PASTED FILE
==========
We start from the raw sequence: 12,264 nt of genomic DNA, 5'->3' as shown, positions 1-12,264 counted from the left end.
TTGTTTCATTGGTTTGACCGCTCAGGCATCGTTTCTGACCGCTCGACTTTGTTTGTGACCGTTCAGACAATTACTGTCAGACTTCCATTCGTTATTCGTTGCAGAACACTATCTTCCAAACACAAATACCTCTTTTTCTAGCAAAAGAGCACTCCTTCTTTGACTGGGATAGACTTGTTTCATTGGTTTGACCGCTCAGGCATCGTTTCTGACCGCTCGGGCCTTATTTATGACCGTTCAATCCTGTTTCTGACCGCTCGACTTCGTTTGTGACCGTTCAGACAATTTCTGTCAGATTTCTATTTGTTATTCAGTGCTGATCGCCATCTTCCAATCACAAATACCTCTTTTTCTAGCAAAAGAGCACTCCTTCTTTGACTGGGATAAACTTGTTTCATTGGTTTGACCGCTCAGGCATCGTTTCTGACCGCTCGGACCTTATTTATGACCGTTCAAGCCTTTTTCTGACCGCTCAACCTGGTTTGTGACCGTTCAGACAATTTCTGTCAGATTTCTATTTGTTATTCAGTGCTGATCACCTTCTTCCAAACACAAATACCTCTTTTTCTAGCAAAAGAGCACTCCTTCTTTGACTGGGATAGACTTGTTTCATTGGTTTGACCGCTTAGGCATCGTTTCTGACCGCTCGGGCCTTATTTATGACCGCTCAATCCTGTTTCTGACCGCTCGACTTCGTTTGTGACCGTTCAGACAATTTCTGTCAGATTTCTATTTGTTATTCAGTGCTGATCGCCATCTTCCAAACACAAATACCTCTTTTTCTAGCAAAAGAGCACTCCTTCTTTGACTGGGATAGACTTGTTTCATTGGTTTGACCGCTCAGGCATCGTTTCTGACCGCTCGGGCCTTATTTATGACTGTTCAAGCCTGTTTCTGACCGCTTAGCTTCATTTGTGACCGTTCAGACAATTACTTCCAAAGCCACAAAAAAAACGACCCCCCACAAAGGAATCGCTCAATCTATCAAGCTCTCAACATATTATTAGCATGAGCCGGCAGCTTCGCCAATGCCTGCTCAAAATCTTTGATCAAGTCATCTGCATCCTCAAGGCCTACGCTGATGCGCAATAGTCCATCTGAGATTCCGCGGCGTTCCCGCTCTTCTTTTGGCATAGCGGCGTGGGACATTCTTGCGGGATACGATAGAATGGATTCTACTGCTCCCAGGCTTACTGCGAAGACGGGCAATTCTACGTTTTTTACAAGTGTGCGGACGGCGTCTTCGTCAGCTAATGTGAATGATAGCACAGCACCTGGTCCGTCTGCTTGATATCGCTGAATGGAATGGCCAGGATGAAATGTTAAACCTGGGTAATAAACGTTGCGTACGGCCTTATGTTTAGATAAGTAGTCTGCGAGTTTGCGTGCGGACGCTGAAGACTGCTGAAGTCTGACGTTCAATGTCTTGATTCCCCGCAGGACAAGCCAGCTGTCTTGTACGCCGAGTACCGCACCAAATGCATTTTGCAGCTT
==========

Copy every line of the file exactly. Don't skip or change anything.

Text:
We start from the raw sequence: 12,264 nt of genomic DNA, 5'->3' as shown, positions 1-12,264 counted from the left end.
TTGTTTCATTGGTTTGACCGCTCAGGCATCGTTTCTGACCGCTCGACTTTGTTTGTGACCGTTCAGACAATTACTGTCAGACTTCCATTCGTTATTCGTTGCAGAACACTATCTTCCAAACACAAATACCTCTTTTTCTAGCAAAAGAGCACTCCTTCTTTGACTGGGATAGACTTGTTTCATTGGTTTGACCGCTCAGGCATCGTTTCTGACCGCTCGGGCCTTATTTATGACCGTTCAATCCTGTTTCTGACCGCTCGACTTCGTTTGTGACCGTTCAGACAATTTCTGTCAGATTTCTATTTGTTATTCAGTGCTGATCGCCATCTTCCAATCACAAATACCTCTTTTTCTAGCAAAAGAGCACTCCTTCTTTGACTGGGATAAACTTGTTTCATTGGTTTGACCGCTCAGGCATCGTTTCTGACCGCTCGGACCTTATTTATGACCGTTCAAGCCTTTTTCTGACCGCTCAACCTGGTTTGTGACCGTTCAGACAATTTCTGTCAGATTTCTATTTGTTATTCAGTGCTGATCACCTTCTTCCAAACACAAATACCTCTTTTTCTAGCAAAAGAGCACTCCTTCTTTGACTGGGATAGACTTGTTTCATTGGTTTGACCGCTTAGGCATCGTTTCTGACCGCTCGGGCCTTATTTATGACCGCTCAATCCTGTTTCTGACCGCTCGACTTCGTTTGTGACCGTTCAGACAATTTCTGTCAGATTTCTATTTGTTATTCAGTGCTGATCGCCATCTTCCAAACACAAATACCTCTTTTTCTAGCAAAAGAGCACTCCTTCTTTGACTGGGATAGACTTGTTTCATTGGTTTGACCGCTCAGGCATCGTTTCTGACCGCTCGGGCCTTATTTATGACTGTTCAAGCCTGTTTCTGACCGCTTAGCTTCATTTGTGACCGTTCAGACAATTACTTCCAAAGCCACAAAAAAAACGACCCCCCACAAAGGAATCGCTCAATCTATCAAGCTCTCAACATATTATTAGCATGAGCCGGCAGCTTCGCCAATGCCTGCTCAAAATCTTTGATCAAGTCATCTGCATCCTCAAGGCCTACGCTGATGCGCAATAGTCCATCTGAGATTCCGCGGCGTTCCCGCTCTTCTTTTGGCATAGCGGCGTGGGACATTCTTGCGGGATACGATAGAATGGATTCTACTGCTCCCAGGCTTACTGCGAAGACGGGCAATTCTACGTTTTTTACAAGTGTGCGGACGGCGTCTTCGTCAGCTAATGTGAATGATAGCACAGCACCTGGTCCGTCTGCTTGATATCGCTGAATGGAATGGCCAGGATGAAATGTTAAACCTGGGTAATAAACGTTGCGTACGGCCTTATGTTTAGATAAGTAGTCTGCGAGTTTGCGTGCGGACGCTGAAGACTGCTGAAGTCTGACGTTCAATGTCTTGATTCCCCGCAGGACAAGCCAGCTGTCTTGTACGCCGAGTACCGCACCAAATGCATTTTGCAGCTT